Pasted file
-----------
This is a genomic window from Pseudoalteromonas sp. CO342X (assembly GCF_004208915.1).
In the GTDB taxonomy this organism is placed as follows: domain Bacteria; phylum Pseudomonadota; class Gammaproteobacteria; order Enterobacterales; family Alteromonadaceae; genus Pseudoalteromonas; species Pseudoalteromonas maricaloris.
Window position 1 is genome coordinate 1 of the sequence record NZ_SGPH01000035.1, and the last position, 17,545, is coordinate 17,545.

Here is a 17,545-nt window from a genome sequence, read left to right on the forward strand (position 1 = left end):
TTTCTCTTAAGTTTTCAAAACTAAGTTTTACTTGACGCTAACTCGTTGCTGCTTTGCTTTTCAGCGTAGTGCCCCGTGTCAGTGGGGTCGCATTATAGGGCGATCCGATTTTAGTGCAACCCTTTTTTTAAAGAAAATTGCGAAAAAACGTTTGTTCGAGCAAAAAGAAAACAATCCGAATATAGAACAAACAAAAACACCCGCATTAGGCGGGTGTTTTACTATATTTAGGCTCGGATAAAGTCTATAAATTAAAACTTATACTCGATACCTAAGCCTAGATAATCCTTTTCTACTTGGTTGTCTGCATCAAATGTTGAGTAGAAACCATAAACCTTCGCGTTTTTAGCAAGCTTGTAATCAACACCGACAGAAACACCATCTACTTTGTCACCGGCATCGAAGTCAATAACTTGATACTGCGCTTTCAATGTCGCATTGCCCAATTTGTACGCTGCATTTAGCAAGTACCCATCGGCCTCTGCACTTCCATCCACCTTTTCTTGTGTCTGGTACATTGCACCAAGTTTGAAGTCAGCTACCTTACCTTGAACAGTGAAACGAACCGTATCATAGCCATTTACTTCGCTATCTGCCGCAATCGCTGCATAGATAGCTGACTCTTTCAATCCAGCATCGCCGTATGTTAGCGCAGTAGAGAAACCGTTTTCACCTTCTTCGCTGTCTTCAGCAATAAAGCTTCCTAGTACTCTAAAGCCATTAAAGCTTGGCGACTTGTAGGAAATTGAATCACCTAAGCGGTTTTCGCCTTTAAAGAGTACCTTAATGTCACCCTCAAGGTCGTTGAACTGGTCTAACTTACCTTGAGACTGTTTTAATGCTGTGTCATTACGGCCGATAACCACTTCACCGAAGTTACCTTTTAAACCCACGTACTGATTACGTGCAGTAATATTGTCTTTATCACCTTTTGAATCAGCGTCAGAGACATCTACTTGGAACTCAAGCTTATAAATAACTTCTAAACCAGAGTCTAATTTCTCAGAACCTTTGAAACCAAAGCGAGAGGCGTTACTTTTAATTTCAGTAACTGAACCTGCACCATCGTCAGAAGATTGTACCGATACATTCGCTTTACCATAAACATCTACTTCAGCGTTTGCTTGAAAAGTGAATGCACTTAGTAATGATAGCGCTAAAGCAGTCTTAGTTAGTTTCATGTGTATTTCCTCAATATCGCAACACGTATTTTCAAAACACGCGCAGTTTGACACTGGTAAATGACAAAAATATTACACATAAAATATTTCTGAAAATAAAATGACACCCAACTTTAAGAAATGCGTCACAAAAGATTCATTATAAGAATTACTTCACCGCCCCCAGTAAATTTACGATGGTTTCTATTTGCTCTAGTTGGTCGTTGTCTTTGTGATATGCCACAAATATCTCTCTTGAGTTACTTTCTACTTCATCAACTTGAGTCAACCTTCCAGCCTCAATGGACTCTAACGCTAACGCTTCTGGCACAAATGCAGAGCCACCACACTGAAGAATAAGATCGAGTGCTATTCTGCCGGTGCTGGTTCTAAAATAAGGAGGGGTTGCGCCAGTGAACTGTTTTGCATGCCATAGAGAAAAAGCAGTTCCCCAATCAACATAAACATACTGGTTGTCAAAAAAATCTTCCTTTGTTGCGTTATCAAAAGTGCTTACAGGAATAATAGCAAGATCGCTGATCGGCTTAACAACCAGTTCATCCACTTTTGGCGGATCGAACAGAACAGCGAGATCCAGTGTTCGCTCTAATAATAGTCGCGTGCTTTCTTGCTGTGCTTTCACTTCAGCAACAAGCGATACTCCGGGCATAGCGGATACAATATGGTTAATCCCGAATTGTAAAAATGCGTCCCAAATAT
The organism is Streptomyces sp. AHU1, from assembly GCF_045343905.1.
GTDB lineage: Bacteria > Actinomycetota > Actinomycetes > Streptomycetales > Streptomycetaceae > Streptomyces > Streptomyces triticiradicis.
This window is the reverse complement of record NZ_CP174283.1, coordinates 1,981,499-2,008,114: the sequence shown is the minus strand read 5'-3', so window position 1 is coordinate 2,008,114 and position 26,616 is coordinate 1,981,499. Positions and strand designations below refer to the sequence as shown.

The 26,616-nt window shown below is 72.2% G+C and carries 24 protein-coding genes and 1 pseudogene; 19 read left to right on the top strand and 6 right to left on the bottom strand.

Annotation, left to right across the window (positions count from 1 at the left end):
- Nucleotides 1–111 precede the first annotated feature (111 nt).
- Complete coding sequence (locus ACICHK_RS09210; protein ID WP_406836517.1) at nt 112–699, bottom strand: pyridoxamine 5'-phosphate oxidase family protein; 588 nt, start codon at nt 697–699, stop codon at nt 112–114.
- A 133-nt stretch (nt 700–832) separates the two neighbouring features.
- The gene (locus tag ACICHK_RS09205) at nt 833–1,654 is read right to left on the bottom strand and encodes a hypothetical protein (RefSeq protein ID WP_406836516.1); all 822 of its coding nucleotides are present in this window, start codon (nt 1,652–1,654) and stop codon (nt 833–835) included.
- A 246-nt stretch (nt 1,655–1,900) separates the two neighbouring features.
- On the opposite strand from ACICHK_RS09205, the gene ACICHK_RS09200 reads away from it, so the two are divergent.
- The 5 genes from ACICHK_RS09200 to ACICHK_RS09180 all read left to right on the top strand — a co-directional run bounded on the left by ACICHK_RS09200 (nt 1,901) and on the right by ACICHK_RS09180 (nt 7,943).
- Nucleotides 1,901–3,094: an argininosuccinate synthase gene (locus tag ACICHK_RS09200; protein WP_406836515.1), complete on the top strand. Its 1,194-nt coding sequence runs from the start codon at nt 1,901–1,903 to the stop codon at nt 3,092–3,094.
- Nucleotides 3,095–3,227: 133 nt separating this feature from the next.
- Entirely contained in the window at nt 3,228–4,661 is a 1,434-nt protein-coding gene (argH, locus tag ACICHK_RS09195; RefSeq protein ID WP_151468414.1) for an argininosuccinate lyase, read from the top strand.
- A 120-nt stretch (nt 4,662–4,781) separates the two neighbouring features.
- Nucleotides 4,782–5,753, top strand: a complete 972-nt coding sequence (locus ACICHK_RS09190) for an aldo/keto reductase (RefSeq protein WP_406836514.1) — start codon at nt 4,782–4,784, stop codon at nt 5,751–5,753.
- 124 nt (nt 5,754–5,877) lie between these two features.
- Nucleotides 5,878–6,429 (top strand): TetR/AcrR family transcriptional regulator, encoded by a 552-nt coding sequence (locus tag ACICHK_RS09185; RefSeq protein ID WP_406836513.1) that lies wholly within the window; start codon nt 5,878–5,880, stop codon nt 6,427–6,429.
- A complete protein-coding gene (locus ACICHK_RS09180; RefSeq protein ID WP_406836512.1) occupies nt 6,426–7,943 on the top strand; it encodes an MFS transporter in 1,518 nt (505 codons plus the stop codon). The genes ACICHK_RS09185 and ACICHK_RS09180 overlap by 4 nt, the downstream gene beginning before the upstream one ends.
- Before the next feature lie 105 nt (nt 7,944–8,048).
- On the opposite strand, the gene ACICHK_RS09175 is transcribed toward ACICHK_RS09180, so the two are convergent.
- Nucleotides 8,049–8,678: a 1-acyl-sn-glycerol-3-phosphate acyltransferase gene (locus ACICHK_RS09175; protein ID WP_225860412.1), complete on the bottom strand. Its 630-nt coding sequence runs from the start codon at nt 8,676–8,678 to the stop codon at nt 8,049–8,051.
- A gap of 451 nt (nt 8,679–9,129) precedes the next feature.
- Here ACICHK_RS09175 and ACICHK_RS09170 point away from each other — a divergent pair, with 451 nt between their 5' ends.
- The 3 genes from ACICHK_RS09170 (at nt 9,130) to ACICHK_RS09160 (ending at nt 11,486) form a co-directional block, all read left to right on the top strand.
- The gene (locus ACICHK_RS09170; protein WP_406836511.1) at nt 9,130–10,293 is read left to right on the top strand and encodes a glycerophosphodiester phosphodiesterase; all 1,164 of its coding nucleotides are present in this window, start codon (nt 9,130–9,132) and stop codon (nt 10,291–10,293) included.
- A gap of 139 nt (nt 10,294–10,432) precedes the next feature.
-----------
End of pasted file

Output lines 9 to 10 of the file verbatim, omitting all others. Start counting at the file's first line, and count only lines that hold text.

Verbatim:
The 26,616-nt window shown below is 72.2% G+C and carries 24 protein-coding genes and 1 pseudogene; 19 read left to right on the top strand and 6 right to left on the bottom strand.

Annotation, left to right across the window (positions count from 1 at the left end):